Archives for category: LANDMARKS

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Battle Tourism
by Will Reger

Nothing left to do with a battlefield
but remember and celebrate it.

Turn it into a park and invite the nation
to come buy a t-shirt and postcards.

Wander around wondering…
Are these the same guns
that tore bodies open
in bursts of fire, smoke and iron?

Is this the same gentle lawn
where the dead contorted
as they emptied?

Which of these nice people
in chinos and polo shirts can see
what I see?

The lamps of pain
going out, one by one, because there is
nothing left to do.

PHOTO: Vicksburg National Military Park, Vicksburg, Mississippi (National Park Service photo).

EDITOR’S NOTE: The Siege of Vicksburg (May 18-July 4, 1863) was the final major military action in the Vicksburg campaign of the American Civil War (1861-1865). In a series of maneuvers, Union Maj. Gen. Ulysses S. Grant and his Army of the Tennessee crossed the Mississippi River and drove the Confederate Army of Mississippi into the defensive lines surrounding the fortress city of Vicksburg, Mississippi. Vicksburg was the last major Confederate stronghold on the Mississippi River, and General Grant decided to besiege the city. After holding out for more than forty days, with their supplies nearly gone, the garrison admitted defeat. The Confederate surrender on July 4, 1863 is sometimes considered, when combined with Gen. Robert E. Lee’s defeat at Gettysburg the previous day, the turning point of the war.

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NOTE FROM THE AUTHOR: This poem reflects my thoughts on visiting battlefield parks (Shiloh, Tennessee, and Vicksburg, Mississippi).

PHOTO: Will Reger, Vicksburg Battlefield, Mississippi (2018).

ABOUT THE AUTHOR: Will Reger has published poetry since 2010. He is currently the Poet Laureate for the City of Urbana, Illinois.  His first full volume of poetry is Petroglyphs (2019).  Many of his published poems are archived at www.twitter.com/wmreger.  His writing process begins with a pair of words or sometimes a question from a dream that sparks a response.  Building on these prompts, he works until a narrative emerges and guides him to finish the poem.

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War Musket Grass (Bay of Fundy)
by Donna Allard

I see no soldier’s uniform as I walk along these shores
but fresh blood cliffs, musket grass,
and a labyrinth of our relics,
the unfolding of this puzzle to figure out a broader picture,
as rose clashed with la fleur de lys…
like an arcanum shared by a friend
who said to follow water trails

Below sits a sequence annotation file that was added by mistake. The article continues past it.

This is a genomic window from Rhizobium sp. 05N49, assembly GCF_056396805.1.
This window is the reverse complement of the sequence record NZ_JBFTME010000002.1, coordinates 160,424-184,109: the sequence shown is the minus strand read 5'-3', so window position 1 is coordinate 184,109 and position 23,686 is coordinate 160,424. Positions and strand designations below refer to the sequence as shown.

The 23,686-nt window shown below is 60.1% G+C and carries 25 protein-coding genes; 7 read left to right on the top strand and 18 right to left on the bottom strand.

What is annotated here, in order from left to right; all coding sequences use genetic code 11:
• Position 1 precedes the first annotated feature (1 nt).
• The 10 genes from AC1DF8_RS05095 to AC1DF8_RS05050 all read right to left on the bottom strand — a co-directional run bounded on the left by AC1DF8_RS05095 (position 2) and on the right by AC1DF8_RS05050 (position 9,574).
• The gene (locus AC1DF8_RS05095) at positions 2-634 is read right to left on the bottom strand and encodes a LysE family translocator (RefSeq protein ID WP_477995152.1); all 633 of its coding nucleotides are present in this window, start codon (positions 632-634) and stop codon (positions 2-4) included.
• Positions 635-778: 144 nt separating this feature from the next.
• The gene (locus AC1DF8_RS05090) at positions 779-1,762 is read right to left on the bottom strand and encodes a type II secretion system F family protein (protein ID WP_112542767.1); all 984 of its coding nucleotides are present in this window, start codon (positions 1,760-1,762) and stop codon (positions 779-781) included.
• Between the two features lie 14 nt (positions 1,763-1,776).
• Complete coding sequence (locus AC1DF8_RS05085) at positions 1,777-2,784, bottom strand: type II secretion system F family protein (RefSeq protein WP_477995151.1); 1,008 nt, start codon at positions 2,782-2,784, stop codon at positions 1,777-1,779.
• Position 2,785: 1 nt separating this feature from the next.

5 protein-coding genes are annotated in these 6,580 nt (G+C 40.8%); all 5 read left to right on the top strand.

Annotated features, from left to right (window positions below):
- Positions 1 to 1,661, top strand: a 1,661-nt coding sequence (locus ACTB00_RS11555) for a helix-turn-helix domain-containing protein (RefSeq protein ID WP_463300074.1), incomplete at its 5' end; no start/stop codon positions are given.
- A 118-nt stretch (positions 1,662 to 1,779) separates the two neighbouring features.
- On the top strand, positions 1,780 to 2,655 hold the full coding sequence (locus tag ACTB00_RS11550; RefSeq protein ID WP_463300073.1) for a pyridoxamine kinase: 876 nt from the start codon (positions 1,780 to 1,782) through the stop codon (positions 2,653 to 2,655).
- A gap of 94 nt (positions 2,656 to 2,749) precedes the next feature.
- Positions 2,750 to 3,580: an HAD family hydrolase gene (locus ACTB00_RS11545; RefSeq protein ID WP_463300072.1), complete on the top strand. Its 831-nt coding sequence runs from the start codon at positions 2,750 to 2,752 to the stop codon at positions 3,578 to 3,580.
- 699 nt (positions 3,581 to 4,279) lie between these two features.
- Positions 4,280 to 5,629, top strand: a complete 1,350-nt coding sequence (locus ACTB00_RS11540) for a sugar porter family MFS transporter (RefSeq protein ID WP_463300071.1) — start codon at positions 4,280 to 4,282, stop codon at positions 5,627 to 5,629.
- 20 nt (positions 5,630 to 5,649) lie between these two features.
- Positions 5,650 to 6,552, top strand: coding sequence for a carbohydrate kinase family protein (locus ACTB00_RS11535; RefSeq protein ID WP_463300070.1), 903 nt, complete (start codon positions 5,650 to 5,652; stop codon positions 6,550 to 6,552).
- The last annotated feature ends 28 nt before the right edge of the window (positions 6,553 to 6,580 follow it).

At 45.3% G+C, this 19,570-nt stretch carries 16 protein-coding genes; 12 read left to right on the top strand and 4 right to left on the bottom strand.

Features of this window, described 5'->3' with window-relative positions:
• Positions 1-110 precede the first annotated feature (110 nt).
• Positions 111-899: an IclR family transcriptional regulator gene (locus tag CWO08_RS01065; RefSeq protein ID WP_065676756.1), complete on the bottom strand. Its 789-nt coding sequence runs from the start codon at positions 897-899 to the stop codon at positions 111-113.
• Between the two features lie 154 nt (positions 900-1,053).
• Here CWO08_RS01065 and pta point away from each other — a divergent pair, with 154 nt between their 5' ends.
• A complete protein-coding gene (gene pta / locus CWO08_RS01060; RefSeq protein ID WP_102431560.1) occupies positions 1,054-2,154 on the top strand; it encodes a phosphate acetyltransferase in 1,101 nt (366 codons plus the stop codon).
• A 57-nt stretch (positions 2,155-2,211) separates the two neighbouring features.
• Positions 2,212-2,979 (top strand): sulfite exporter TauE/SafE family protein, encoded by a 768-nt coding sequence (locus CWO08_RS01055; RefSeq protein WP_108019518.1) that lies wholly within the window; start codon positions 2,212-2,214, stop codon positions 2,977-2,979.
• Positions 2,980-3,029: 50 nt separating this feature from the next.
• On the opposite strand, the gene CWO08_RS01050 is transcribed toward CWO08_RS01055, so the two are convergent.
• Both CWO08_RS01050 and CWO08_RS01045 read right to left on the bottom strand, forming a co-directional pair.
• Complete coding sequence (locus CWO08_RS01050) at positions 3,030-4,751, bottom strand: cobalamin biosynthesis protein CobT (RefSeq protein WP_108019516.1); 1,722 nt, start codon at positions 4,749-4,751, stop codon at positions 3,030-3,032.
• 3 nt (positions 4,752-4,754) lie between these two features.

like a pirate in search of a chest, as magnet speaks closer to sand …
He said many have found treasures under the sheet of their own graves.
Yet I favour its peaceful clay to dyed denim & origin,
as I connect with those who fell for their flower & sleep inside
this bay of mud.
Today, hooves flit in Fundy sun,
safe & watchful over my eyes,
and I wonder if that story was ever passed to their offspring,
since man conquers on a saddle.
Come walk with me, sense a presence, their memory
dancing with tides, like a final oratory
along red cliffs & grassy shores.
Let me retreat from time & fog, as I fear ghosts & bellwalkers,
they swear the land still smells of powder.

Herbes, simulacres de mousquets (Baie de Fundy)
par Donna Allard

Aucun uniforme en vue le long de ce rivage,
le regard se contente de falaises couleur sang, d’herbes,
simulacres de mousquets,
d’un labyrinthe de reliques ;
la floraison de cette énigme pour mieux se figurer l’image,
au moment où la rose écorcha la fleur de lys…
comme un arcane soufflé par les lèvres amicales
qui nous invite à suivre les traces de la mer,
tel un pirate à la recherche d’un coffre, tant bien l’aimant
se réveille dans le sable…
Que de trésors à débusquer sous les draps scintillants
du cimetière marin lance-t-il à tout vent.
Mais je favorise l’argile teinter de paix le jean et l’origine,
comme j’amarre mon âme à celle de ceux tombés pour une fleur,
enracinés depuis dans cette baie de boue.

Aujourd’hui les sabots batifolent sous le soleil de Fundy,
hors de danger & bienveillants ;
je me demande si leurs aïeuls leur ont raconté cette histoire,
tant l’homme s’accapare le monde monté sur une selle.
Viens te promener avec moi, sens cette présence,
leur mémoire danser parmi les vagues, ce requiem d’éloquence
le long des falaises vermeilles & bord de mer fardé de vert.

Laisse moi me retirer de la brume & du temps,
tant je redoute fantômes & présages ;
tous jurent que ce bout de nouveau
mon desent encore a poudre.

PHOTO: Sandstone formations, Bay of Fundy, Canada, by Maurizio DeMattei, used by permission. The Bay of Fundy lies between two Canadian provinces, Nova Scotia and New Brunswick.

EDITOR’S NOTE: The Bay of Fundy Campaign (1755) took place in Nova Scotia and New Brunswick, Canada, during the French and Indian War when the British ordered the Expulsion of Acadians (French-speaking descendants of French settlers loyal to France). Approximately 7,000 Acadians were deported to the colonies. Many ended up in what was then French-colonized Louisiana. The name “Acadian” evolved to Cajun.